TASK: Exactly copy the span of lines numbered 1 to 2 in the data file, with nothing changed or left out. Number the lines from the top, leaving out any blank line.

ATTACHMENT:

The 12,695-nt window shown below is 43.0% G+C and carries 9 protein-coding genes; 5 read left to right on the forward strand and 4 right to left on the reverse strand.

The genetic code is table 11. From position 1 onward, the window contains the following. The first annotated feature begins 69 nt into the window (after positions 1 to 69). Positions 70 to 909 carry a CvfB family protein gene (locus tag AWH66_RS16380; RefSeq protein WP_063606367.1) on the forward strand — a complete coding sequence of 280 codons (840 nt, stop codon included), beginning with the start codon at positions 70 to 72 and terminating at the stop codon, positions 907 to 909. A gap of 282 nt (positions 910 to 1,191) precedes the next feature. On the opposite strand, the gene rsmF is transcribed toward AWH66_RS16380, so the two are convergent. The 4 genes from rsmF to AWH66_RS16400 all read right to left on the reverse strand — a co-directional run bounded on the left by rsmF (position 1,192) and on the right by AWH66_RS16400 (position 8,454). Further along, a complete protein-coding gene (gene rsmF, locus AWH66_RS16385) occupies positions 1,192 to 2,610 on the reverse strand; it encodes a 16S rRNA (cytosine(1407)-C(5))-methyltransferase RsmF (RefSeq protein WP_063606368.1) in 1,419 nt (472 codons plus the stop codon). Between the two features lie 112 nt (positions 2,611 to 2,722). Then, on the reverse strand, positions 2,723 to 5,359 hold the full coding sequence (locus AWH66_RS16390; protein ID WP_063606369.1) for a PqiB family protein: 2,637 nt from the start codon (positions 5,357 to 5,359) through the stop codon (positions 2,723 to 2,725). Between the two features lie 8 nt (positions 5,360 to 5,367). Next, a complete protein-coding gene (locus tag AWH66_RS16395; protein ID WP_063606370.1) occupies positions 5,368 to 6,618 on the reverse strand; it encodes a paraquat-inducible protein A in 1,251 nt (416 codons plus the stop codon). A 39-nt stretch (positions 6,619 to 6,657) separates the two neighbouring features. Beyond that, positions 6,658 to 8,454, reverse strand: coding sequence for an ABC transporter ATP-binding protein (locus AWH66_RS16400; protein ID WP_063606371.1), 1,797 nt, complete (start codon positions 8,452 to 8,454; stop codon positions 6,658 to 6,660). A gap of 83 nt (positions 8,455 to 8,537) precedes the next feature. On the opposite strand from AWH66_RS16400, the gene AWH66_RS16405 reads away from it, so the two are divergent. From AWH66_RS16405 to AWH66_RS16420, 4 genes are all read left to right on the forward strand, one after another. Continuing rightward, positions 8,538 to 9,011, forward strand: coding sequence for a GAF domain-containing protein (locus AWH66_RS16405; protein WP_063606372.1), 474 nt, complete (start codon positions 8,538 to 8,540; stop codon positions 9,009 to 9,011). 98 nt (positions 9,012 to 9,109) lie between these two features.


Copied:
The 12,695-nt window shown below is 43.0% G+C and carries 9 protein-coding genes; 5 read left to right on the forward strand and 4 right to left on the reverse strand.

The genetic code is table 11. From position 1 onward, the window contains the following. The first annotated feature begins 69 nt into the window (after positions 1 to 69). Positions 70 to 909 carry a CvfB family protein gene (locus tag AWH66_RS16380; RefSeq protein WP_063606367.1) on the forward strand — a complete coding sequence of 280 codons (840 nt, stop codon included), beginning with the start codon at positions 70 to 72 and terminating at the stop codon, positions 907 to 909. A gap of 282 nt (positions 910 to 1,191) precedes the next feature. On the opposite strand, the gene rsmF is transcribed toward AWH66_RS16380, so the two are convergent. The 4 genes from rsmF to AWH66_RS16400 all read right to left on the reverse strand — a co-directional run bounded on the left by rsmF (position 1,192) and on the right by AWH66_RS16400 (position 8,454). Further along, a complete protein-coding gene (gene rsmF, locus AWH66_RS16385) occupies positions 1,192 to 2,610 on the reverse strand; it encodes a 16S rRNA (cytosine(1407)-C(5))-methyltransferase RsmF (RefSeq protein WP_063606368.1) in 1,419 nt (472 codons plus the stop codon). Between the two features lie 112 nt (positions 2,611 to 2,722). Then, on the reverse strand, positions 2,723 to 5,359 hold the full coding sequence (locus AWH66_RS16390; protein ID WP_063606369.1) for a PqiB family protein: 2,637 nt from the start codon (positions 5,357 to 5,359) through the stop codon (positions 2,723 to 2,725). Between the two features lie 8 nt (positions 5,360 to 5,367). Next, a complete protein-coding gene (locus tag AWH66_RS16395; protein ID WP_063606370.1) occupies positions 5,368 to 6,618 on the reverse strand; it encodes a paraquat-inducible protein A in 1,251 nt (416 codons plus the stop codon). A 39-nt stretch (positions 6,619 to 6,657) separates the two neighbouring features. Beyond that, positions 6,658 to 8,454, reverse strand: coding sequence for an ABC transporter ATP-binding protein (locus AWH66_RS16400; protein ID WP_063606371.1), 1,797 nt, complete (start codon positions 8,452 to 8,454; stop codon positions 6,658 to 6,660). A gap of 83 nt (positions 8,455 to 8,537) precedes the next feature. On the opposite strand from AWH66_RS16400, the gene AWH66_RS16405 reads away from it, so the two are divergent. From AWH66_RS16405 to AWH66_RS16420, 4 genes are all read left to right on the forward strand, one after another. Continuing rightward, positions 8,538 to 9,011, forward strand: coding sequence for a GAF domain-containing protein (locus AWH66_RS16405; protein WP_063606372.1), 474 nt, complete (start codon positions 8,538 to 8,540; stop codon positions 9,009 to 9,011). 98 nt (positions 9,012 to 9,109) lie between these two features.